Thanks to people at our church and family members my mom had manipulated, she got custody of us after a six month stay in a foster home. This foster home was first glimpse I ever had of how a family should actually function.  But we moved back in with mom, and were only able to see dad every other weekend. That didn’t actually get to happen much as he was an alcoholic.

For a while we stayed with her in the home that she was specifically required to obtain apart from her lover.  She was ordered to keep us away from him, but she didn’t listen.  After six months in this house we moved again, and once more were living with him.

For the next 9 years I was physically, emotionally, and sexually abused by both my mom’s lover and my mom.

At thirteen I started being sexually active with boys, smoking cigarettes, marijuana and drinking a lot, anything to take away the pain or to fill the hole in my heart. Nothing worked and I daydreamed often about how I could end my pain forever.

Finally, on March 15, 1986, at fifteen years of age, I overdosed on every medication I found in the medicine cabinet.

I did not realize my sister had seen me and alerted my mom. I was taken to St. Vincent Hospital where I stayed for several days, then taken to the Adolescent Stress Unit at UAMS. This was a turning point for me, as I never went back to my mom’s house. Not a single night! I was there for three months until I was “healed”, or so they claimed.

My healing had only begun. After I left, I remember meeting a very sweet social worker named Brenda Fite. She told me she was going to find me a home. It’s very weird going to the homes of people you don’t know and, well, living there.  To say I felt out of place was an understatement. I am grateful, but wasn’t at the time. All I had known for years was pain, and didn’t see how these people were going to change that.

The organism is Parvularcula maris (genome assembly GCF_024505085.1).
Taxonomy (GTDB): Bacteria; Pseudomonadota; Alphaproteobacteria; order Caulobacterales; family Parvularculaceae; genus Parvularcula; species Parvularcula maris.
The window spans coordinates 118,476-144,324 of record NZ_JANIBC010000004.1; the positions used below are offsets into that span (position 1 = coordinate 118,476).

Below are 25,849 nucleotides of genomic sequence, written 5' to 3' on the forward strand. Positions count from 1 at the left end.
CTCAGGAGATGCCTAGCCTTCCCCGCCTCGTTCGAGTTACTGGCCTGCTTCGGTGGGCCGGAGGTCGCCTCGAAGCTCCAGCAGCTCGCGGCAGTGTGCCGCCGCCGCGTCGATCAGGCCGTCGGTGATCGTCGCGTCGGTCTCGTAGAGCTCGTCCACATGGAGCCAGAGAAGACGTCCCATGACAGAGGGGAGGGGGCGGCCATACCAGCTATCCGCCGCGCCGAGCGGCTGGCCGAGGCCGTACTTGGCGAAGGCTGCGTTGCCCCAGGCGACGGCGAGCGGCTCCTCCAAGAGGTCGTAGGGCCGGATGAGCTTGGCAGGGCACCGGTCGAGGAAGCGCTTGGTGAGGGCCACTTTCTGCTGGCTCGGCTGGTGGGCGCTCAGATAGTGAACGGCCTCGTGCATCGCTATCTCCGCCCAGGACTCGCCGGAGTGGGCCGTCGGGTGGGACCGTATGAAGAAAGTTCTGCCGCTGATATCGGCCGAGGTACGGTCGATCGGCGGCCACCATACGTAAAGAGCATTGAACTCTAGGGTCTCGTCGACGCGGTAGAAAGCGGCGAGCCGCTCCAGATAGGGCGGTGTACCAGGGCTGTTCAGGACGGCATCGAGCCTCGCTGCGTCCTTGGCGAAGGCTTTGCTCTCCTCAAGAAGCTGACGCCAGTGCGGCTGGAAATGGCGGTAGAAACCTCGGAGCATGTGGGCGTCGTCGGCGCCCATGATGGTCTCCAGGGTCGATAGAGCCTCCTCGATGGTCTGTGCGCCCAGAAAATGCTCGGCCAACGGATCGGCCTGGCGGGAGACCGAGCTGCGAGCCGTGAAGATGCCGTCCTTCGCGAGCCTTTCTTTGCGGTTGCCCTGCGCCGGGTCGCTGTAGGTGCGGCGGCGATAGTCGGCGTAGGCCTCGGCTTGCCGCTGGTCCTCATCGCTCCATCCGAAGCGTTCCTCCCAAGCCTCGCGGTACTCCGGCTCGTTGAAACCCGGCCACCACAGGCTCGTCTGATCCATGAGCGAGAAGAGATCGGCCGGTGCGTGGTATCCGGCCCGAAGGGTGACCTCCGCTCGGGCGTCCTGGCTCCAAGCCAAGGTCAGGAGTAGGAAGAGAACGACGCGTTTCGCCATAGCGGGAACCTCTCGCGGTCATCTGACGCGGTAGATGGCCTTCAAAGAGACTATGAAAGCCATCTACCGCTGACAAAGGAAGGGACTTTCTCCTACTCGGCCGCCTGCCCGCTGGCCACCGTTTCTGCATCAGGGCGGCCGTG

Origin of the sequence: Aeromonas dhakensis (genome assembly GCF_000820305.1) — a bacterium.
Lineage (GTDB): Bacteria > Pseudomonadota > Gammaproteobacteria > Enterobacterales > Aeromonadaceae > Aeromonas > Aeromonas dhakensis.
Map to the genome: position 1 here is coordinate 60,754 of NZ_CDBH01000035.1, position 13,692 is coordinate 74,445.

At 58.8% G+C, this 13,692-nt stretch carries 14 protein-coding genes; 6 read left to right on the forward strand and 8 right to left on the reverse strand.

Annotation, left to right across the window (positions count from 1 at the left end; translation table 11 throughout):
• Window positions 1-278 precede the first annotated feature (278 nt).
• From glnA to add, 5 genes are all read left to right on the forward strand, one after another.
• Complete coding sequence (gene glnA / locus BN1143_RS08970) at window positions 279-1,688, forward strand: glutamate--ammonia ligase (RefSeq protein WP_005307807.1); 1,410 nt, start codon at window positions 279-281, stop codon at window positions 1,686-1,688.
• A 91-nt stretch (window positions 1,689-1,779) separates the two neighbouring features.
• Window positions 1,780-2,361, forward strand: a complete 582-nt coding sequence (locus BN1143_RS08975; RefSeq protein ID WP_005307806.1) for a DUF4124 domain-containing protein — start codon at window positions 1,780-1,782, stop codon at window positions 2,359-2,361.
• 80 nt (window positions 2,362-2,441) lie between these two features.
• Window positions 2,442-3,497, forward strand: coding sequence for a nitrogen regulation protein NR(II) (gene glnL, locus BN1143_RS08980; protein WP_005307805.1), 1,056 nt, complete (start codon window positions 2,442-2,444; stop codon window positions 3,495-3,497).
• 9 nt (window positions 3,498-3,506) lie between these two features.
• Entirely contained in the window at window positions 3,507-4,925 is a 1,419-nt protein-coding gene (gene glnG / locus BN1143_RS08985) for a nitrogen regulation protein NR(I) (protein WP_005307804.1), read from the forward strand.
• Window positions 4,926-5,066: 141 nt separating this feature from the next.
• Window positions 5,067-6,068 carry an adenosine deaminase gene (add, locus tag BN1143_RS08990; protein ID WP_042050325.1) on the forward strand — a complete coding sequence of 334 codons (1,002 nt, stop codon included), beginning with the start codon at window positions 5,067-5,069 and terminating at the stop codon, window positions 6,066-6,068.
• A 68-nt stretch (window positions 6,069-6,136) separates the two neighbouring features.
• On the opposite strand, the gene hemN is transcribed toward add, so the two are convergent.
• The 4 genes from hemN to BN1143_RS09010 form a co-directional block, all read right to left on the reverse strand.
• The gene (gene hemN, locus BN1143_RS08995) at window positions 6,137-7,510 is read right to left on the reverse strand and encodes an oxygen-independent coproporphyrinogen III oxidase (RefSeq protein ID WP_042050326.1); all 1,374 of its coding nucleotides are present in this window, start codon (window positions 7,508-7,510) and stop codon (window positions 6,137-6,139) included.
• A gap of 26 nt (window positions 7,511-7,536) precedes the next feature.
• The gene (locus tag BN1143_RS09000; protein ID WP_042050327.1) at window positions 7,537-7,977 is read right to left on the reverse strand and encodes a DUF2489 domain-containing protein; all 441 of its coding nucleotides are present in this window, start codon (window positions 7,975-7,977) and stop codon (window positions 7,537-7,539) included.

I would sneak around and hang out with the wrong crowd, doing the wrong things once again. For some reason I felt “accepted” by this friend group. Four foster homes later I became pregnant at sixteen. The foster parents I lived with at the time decided (after I had the baby) that it wasn’t a good idea for me to live with them anymore. I can’t really blame them. Where was I to go?

 

Let me tell you…

 

I was to go to Jim and Mary Larmoyeux’s home. The hospital was a turning point, but the short stay in this home would be life changing. You see, the Larmoyeux parents lived like Christ. They showed me love like Christ loved. I know they had many hours of training before they could open their home, you see it was considered a “treatment” home for kids that had been through more than usual, and I am thankful for that training. But I am even more thankful for the training they got from God’s Word. I remember the Bible being read from on a daily basis. I also remember a lot of praying, a lot of love that was “real”.